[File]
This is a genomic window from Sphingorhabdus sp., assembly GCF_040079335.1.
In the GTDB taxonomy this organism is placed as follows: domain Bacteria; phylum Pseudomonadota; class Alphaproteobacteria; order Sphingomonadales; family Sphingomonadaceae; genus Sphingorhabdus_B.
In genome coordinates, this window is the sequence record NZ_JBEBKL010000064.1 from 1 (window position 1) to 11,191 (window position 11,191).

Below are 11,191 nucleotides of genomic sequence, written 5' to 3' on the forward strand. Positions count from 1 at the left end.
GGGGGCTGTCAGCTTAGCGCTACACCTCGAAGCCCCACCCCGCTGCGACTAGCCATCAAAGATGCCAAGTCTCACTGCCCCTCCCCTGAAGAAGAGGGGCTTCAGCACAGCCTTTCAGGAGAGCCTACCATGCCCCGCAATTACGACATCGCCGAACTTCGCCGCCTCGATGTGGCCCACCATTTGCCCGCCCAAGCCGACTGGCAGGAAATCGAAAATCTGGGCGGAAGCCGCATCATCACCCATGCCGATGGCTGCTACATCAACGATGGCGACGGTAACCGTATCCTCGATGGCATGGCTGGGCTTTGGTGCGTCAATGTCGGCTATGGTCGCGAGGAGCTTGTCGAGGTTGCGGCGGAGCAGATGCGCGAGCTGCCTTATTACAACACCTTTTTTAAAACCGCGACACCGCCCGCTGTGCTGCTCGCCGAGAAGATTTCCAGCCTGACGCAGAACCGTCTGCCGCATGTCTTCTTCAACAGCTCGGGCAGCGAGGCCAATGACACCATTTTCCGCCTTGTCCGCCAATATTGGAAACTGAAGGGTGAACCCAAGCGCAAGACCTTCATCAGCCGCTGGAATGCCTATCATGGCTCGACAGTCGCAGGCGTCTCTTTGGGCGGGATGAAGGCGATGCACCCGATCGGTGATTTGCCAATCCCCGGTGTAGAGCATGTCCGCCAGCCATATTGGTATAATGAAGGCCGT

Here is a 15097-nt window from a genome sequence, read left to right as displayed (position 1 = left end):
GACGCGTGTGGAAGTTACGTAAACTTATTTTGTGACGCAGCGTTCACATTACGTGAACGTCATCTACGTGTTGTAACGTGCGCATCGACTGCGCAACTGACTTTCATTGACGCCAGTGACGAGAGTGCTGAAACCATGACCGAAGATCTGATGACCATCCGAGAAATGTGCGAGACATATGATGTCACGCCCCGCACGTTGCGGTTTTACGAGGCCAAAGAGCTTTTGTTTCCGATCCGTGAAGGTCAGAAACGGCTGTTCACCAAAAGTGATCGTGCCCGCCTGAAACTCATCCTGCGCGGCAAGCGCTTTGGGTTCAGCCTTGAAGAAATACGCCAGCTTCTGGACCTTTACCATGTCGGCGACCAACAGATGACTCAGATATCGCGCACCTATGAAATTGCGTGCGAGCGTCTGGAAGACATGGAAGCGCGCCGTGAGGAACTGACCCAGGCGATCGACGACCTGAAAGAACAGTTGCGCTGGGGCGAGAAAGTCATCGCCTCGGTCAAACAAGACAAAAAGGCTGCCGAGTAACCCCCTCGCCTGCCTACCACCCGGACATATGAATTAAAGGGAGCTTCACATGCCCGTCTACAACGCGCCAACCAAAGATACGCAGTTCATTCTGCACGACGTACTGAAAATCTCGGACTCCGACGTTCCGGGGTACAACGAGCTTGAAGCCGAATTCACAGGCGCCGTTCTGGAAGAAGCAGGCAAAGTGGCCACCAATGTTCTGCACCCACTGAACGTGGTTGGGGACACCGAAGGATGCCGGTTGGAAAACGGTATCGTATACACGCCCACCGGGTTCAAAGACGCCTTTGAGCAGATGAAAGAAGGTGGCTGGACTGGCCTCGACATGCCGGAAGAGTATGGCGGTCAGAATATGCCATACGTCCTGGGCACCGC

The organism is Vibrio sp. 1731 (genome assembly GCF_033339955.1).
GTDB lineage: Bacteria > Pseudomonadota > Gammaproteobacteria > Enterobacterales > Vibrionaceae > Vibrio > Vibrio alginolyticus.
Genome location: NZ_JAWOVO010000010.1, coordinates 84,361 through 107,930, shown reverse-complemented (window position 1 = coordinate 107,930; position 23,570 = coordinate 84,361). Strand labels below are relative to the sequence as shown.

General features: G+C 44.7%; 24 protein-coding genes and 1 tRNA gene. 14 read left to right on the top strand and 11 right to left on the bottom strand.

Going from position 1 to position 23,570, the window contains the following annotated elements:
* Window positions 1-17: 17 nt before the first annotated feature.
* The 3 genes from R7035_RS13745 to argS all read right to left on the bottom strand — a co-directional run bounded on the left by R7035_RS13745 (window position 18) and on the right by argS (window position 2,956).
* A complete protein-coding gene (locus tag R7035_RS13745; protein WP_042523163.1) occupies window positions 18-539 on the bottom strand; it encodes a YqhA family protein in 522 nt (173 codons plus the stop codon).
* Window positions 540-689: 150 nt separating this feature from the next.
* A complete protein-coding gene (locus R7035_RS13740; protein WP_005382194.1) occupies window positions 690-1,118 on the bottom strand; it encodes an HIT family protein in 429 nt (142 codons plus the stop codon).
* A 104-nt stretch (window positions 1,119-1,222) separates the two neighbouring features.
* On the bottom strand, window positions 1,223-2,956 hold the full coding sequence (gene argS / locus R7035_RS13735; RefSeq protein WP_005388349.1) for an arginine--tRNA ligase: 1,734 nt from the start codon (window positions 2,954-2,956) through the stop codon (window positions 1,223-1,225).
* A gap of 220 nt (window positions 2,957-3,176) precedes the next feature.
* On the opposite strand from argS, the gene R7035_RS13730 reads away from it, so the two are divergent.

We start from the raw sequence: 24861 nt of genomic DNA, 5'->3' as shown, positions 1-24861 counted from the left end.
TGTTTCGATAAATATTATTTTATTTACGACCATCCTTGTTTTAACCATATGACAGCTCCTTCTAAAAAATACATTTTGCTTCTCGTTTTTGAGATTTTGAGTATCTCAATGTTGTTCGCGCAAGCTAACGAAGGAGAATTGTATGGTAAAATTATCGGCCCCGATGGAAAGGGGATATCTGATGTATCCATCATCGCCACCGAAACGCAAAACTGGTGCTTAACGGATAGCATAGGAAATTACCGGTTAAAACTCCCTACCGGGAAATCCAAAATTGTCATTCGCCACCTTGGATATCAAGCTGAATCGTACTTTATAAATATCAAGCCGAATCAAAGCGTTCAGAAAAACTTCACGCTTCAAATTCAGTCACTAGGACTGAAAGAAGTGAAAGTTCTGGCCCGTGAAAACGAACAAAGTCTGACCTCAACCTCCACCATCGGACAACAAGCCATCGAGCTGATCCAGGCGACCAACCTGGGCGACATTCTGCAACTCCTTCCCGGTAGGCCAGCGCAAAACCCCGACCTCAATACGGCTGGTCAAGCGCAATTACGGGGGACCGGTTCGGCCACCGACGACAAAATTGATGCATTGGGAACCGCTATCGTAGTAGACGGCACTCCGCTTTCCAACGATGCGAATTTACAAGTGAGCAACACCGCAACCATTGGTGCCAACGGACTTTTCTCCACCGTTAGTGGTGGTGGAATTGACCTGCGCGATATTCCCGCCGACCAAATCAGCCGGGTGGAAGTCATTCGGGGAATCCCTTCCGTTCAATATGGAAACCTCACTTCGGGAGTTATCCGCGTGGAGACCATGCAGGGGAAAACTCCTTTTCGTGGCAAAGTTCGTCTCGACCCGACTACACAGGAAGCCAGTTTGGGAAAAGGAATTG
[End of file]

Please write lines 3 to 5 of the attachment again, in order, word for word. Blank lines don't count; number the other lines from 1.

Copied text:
In genome coordinates, this window is the sequence record NZ_JBEBKL010000064.1 from 1 (window position 1) to 11,191 (window position 11,191).

Below are 11,191 nucleotides of genomic sequence, written 5' to 3' on the forward strand. Positions count from 1 at the left end.
GGGGGCTGTCAGCTTAGCGCTACACCTCGAAGCCCCACCCCGCTGCGACTAGCCATCAAAGATGCCAAGTCTCACTGCCCCTCCCCTGAAGAAGAGGGGCTTCAGCACAGCCTTTCAGGAGAGCCTACCATGCCCCGCAATTACGACATCGCCGAACTTCGCCGCCTCGATGTGGCCCACCATTTGCCCGCCCAAGCCGACTGGCAGGAAATCGAAAATCTGGGCGGAAGCCGCATCATCACCCATGCCGATGGCTGCTACATCAACGATGGCGACGGTAACCGTATCCTCGATGGCATGGCTGGGCTTTGGTGCGTCAATGTCGGCTATGGTCGCGAGGAGCTTGTCGAGGTTGCGGCGGAGCAGATGCGCGAGCTGCCTTATTACAACACCTTTTTTAAAACCGCGACACCGCCCGCTGTGCTGCTCGCCGAGAAGATTTCCAGCCTGACGCAGAACCGTCTGCCGCATGTCTTCTTCAACAGCTCGGGCAGCGAGGCCAATGACACCATTTTCCGCCTTGTCCGCCAATATTGGAAACTGAAGGGTGAACCCAAGCGCAAGACCTTCATCAGCCGCTGGAATGCCTATCATGGCTCGACAGTCGCAGGCGTCTCTTTGGGCGGGATGAAGGCGATGCACCCGATCGGTGATTTGCCAATCCCCGGTGTAGAGCATGTCCGCCAGCCATATTGGTATAATGAAGGCCGT